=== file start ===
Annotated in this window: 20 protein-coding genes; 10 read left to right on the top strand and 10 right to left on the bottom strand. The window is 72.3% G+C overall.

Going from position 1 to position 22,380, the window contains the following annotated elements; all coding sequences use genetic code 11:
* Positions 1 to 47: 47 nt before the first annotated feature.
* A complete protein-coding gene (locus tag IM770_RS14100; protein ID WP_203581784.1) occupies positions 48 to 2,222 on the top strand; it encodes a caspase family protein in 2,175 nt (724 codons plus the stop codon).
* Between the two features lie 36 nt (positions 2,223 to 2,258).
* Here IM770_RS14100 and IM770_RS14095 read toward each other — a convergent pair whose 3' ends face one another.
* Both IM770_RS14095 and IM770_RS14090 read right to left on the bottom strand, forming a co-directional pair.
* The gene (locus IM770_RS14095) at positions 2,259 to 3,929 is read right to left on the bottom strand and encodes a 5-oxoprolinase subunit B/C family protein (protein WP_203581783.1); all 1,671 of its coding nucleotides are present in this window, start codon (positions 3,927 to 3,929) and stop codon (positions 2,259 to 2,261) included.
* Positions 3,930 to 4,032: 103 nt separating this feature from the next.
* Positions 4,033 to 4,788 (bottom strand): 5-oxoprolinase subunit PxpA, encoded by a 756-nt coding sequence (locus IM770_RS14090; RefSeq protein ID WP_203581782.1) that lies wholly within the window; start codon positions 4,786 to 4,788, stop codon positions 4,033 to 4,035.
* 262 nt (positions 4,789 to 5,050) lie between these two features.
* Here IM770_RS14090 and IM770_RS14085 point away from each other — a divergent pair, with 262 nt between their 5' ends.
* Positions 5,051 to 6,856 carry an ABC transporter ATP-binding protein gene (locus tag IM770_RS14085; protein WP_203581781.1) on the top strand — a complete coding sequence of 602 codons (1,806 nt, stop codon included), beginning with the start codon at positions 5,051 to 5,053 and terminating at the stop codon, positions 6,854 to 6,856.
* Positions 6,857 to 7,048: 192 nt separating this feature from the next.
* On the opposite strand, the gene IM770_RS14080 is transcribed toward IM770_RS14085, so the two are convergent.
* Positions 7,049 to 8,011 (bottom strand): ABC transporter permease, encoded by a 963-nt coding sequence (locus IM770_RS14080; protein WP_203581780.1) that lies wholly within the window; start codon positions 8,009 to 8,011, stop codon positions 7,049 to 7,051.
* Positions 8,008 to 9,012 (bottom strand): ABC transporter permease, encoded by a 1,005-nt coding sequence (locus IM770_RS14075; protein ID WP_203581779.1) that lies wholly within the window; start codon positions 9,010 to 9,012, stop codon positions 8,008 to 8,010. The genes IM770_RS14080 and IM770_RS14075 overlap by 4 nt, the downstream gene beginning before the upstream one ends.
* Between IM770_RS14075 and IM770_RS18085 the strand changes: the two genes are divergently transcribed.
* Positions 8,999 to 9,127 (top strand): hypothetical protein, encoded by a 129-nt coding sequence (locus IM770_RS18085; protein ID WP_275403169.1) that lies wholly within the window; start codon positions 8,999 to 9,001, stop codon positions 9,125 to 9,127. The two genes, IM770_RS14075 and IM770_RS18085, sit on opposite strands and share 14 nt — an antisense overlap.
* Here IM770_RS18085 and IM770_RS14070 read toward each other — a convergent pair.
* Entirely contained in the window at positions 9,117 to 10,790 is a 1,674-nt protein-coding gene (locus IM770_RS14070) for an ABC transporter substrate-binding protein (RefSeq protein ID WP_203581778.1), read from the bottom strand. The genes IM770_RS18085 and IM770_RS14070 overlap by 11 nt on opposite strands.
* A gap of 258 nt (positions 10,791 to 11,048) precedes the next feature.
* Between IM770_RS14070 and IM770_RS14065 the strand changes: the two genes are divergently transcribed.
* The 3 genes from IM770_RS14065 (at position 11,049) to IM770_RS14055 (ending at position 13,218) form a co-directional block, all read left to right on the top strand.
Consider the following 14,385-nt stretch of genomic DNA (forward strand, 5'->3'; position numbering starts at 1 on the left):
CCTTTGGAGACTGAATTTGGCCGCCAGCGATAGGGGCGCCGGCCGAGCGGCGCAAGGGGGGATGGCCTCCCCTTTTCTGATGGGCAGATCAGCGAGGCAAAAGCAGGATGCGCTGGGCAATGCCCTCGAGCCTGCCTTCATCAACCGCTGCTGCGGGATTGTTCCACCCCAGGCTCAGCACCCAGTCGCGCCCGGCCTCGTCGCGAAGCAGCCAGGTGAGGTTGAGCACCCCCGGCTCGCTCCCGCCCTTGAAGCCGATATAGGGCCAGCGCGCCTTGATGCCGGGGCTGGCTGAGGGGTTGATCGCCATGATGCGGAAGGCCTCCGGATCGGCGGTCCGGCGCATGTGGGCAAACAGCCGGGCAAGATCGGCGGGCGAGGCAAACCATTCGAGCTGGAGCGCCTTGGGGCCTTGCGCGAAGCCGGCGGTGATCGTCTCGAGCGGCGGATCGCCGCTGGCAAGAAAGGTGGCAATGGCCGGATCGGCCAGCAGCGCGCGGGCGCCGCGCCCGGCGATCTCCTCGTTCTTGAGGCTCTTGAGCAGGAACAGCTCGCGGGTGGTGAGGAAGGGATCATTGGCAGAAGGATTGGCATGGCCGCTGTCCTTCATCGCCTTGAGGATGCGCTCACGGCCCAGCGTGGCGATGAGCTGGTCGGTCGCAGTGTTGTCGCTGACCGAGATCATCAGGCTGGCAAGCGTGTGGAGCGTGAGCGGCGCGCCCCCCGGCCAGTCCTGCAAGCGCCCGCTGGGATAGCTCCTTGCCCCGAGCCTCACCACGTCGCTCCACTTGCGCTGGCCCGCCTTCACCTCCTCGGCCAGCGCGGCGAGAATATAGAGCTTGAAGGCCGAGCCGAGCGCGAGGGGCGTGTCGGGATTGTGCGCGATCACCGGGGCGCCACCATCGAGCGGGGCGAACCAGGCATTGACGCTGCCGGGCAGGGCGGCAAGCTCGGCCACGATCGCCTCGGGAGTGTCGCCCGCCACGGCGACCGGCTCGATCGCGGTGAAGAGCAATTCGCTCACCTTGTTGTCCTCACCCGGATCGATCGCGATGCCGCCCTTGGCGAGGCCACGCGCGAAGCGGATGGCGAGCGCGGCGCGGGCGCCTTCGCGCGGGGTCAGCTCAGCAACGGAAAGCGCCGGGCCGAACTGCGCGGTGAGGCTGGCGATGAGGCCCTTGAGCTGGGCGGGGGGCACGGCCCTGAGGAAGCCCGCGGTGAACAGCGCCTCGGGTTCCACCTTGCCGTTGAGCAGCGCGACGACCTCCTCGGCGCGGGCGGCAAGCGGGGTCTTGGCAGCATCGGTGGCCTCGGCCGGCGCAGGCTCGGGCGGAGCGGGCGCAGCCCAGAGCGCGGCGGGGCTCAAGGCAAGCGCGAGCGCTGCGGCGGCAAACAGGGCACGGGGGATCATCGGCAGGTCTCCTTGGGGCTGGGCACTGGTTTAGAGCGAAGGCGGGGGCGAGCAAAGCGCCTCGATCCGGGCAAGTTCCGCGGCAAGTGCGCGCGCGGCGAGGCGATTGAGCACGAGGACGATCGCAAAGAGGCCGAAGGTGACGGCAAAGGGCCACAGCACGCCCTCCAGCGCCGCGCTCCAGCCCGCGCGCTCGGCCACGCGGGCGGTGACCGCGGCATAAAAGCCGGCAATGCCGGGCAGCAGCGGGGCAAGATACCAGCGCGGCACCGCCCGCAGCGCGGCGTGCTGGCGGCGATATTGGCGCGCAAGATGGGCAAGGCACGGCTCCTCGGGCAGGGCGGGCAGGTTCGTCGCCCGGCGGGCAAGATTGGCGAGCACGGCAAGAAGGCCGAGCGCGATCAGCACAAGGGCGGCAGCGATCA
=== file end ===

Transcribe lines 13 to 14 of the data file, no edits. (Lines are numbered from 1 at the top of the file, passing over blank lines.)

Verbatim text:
* Positions 5,051 to 6,856 carry an ABC transporter ATP-binding protein gene (locus tag IM770_RS14085; protein WP_203581781.1) on the top strand — a complete coding sequence of 602 codons (1,806 nt, stop codon included), beginning with the start codon at positions 5,051 to 5,053 and terminating at the stop codon, positions 6,854 to 6,856.
* Positions 6,857 to 7,048: 192 nt separating this feature from the next.